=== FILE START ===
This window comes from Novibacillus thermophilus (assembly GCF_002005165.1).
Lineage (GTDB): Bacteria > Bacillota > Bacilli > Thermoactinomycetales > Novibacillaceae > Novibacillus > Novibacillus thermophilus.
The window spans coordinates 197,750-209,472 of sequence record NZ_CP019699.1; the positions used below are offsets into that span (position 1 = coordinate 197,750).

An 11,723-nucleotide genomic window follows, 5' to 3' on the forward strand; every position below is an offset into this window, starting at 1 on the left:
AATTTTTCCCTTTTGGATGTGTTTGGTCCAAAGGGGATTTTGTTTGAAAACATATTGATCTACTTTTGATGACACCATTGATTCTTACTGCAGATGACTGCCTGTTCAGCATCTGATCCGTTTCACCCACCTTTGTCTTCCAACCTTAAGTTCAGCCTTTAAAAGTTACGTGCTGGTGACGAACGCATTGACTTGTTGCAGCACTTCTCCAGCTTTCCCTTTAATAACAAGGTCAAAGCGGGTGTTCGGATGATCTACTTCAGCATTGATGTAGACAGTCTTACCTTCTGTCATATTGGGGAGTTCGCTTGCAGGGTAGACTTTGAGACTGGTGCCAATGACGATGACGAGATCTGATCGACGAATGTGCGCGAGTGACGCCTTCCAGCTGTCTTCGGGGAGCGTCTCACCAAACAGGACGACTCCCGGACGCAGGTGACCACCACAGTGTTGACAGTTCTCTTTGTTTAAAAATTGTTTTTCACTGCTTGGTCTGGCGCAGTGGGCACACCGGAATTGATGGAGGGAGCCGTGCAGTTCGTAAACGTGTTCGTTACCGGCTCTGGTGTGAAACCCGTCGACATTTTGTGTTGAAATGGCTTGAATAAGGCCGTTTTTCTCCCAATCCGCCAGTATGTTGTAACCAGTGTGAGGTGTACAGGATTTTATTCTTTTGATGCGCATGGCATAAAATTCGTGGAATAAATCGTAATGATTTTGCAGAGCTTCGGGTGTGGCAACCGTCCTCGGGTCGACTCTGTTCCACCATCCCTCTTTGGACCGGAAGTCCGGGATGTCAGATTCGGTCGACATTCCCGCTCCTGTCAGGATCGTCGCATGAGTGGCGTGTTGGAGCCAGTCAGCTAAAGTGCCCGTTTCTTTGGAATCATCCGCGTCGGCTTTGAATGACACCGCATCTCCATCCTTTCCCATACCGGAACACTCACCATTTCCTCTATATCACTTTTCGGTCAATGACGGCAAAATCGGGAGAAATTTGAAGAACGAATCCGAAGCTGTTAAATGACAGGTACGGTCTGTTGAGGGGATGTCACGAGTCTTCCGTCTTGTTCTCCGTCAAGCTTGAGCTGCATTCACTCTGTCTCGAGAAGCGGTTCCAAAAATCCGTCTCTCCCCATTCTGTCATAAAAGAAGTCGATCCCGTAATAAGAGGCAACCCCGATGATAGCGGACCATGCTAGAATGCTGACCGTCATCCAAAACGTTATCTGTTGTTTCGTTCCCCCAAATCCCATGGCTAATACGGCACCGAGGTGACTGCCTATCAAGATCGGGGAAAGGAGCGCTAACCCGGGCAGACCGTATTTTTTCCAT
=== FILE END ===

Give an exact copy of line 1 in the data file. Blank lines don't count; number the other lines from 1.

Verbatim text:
This window comes from Novibacillus thermophilus (assembly GCF_002005165.1).